various options Pacific island jurisdictions have taken to increase the numbers of women in parliaments and representative bodies was the topic of discussion at a regional conference held in Port Moresby this week.
Roy Trivedy, United Nations Resident Coordinator and United Nations Development Programme Resident Representative noted, “each Pacific country will approach this issue in their own way, but I am hopeful that this conference will allow different countries to learn from each other to ensure that women increasingly take their rightful places in Pacific parliaments.”
Pacific Island legislatures have some of the world’s lowest numbers of women among their elected representatives. As of July 2015, women legislators across the Pacific accounted for less than 6 per cent of all parliamentarians.
Women entering politics face local cultural obstacles and gender bias, including opposition from men in parliament. Although women are increasingly accepted in general decision-making roles across the Pacific, they remain poorly represented in elected office.
The United Nations Development Programme (UNDP), in partnership with the Pacific Islands Forum Secretariat (PIFS), the Australian Department of Foreign Affairs and Trade, and UN Women, is hosting the conference examining the use of temporary special measures to increase the number of women in Pacific parliaments.
The Pacific Regional Conference on Strengthening Women’s Participation in Parliaments, is being held in Port Moresby from 23-25 November, and brings together representatives from 13 countries in the Pacific to discuss the barriers to women’s political participation, and case studies of Pacific experiences of temporary special measures to raise the number of women in parliaments. The countries participating are Papua New Guinea, Cook Islands, Fiji, Kiribati, Nauru, New Caledonia, Niue, Palau, Samoa, Solomon Islands, Tonga, Tuvalu and Vanuatu.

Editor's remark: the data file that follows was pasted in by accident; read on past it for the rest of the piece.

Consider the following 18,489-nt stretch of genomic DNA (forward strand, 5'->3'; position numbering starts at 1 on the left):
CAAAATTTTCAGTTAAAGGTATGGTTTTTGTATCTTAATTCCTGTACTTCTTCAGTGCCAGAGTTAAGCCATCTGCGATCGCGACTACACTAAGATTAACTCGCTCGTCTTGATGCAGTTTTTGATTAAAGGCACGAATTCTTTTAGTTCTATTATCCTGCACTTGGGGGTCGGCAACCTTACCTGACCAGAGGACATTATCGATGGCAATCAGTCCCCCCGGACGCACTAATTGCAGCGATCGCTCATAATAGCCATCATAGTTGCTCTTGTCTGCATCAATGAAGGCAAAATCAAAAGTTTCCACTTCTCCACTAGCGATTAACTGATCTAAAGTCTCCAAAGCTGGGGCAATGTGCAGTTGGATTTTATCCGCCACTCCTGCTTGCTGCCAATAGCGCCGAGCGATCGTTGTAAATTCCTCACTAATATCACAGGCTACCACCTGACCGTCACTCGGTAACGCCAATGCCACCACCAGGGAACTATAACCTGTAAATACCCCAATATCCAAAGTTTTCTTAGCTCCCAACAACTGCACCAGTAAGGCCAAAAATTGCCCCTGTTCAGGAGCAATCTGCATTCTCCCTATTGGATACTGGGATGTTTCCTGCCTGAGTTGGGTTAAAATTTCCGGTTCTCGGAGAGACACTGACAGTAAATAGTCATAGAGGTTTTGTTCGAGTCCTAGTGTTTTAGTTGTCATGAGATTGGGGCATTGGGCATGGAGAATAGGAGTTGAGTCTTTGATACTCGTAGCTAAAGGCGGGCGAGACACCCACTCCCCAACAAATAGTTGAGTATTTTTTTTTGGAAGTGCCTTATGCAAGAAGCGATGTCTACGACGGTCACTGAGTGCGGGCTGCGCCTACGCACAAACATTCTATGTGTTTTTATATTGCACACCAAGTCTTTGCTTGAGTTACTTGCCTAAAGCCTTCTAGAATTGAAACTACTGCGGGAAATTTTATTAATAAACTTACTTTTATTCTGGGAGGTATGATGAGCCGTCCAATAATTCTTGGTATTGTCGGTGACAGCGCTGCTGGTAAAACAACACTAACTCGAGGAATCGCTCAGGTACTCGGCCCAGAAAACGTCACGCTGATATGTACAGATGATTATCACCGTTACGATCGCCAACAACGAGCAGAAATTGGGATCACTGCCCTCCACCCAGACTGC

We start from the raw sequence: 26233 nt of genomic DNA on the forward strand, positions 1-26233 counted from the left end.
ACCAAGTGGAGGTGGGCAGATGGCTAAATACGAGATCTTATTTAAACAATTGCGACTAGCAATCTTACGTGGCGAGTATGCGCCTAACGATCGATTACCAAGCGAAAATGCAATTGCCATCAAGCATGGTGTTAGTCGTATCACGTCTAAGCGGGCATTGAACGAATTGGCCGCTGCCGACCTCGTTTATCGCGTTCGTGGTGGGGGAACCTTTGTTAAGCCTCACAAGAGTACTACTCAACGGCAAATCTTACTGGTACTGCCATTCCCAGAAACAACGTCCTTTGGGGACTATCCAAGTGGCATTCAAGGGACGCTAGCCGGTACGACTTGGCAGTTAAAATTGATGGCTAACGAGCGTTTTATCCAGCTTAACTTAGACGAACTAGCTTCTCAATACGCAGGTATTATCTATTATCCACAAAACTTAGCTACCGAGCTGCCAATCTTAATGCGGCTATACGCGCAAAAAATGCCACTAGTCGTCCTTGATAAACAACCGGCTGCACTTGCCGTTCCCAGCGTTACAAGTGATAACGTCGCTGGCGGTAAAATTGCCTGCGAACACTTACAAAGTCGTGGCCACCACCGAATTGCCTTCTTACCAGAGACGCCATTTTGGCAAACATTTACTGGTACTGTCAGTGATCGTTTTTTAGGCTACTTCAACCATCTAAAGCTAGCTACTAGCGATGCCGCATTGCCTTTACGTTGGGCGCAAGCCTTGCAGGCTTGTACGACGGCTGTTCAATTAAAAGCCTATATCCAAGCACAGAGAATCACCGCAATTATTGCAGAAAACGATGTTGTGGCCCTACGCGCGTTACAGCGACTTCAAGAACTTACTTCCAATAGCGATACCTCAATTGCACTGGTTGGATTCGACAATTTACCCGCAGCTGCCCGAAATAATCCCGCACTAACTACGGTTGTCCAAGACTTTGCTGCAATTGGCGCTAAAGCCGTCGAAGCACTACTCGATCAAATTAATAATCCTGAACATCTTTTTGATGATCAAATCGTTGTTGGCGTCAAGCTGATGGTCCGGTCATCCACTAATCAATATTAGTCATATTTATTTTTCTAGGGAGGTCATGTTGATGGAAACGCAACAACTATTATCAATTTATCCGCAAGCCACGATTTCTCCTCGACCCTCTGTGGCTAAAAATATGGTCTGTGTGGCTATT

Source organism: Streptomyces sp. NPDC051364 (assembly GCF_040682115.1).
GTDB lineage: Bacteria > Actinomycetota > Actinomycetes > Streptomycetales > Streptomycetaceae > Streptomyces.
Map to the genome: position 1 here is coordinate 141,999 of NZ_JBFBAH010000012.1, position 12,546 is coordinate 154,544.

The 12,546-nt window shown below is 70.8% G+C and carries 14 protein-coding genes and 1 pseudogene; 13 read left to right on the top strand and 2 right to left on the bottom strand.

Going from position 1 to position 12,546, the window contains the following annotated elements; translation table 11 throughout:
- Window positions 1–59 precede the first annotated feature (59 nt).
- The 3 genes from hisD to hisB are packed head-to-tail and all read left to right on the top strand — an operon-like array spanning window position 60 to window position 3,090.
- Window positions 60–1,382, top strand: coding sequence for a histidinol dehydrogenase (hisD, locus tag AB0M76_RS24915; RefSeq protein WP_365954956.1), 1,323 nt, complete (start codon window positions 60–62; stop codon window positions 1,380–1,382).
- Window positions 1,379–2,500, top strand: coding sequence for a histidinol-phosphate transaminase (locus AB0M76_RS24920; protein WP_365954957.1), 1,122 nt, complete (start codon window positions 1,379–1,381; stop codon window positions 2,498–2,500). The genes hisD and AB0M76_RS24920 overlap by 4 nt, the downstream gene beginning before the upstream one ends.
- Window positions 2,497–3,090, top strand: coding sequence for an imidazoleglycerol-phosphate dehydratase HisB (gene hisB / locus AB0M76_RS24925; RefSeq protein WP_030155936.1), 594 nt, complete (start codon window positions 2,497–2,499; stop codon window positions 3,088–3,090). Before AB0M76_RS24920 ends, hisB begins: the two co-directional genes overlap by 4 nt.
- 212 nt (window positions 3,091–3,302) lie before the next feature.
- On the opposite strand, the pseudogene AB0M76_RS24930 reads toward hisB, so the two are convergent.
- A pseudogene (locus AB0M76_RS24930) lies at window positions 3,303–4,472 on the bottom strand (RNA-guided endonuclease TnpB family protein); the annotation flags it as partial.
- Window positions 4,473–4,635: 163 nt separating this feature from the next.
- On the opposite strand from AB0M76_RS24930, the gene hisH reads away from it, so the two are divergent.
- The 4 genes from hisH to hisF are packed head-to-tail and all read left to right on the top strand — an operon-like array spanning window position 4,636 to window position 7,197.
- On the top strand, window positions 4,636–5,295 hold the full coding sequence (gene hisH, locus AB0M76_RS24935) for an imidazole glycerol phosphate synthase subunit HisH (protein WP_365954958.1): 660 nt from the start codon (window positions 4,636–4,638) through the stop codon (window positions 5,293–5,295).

Conference delegate, Speaker of the Cook Islands Parliament, the Hon Nikki Rattle said, “this is an excellent opportunity to see what other countries in the Pacific are doing to address the issue of increasing women’s political participation. We know that getting more women into parliament is a significant issue for Pacific island countries, and each country will need to address this issue in its own particular way. A conference like this allows us to see firsthand how places like Samoa and New Caledonia are using temporary special measures to address this issues.”
The Conference is aimed at providing information on practical experiences with temporary special measures in the Pacific, and focuses on the following questions:
How could temporary special measures increase women’s representation in parliaments?
Which countries have introduced legally binding temporary special measures and what are the different models used?
What were the steps taken by case study countries that followed a process from agreeing that temporary special measures were needed through to implementing them?
In 2012, the Pacific Island Forum Leaders endorsed and committed to the Gender Equality Declaration 2012, which included temporary special measures – such as legislation to establish reserved seats for women and political party reforms – to accelerate women’s full and equal participation in governance reform at all levels and women’s leadership in all decision making.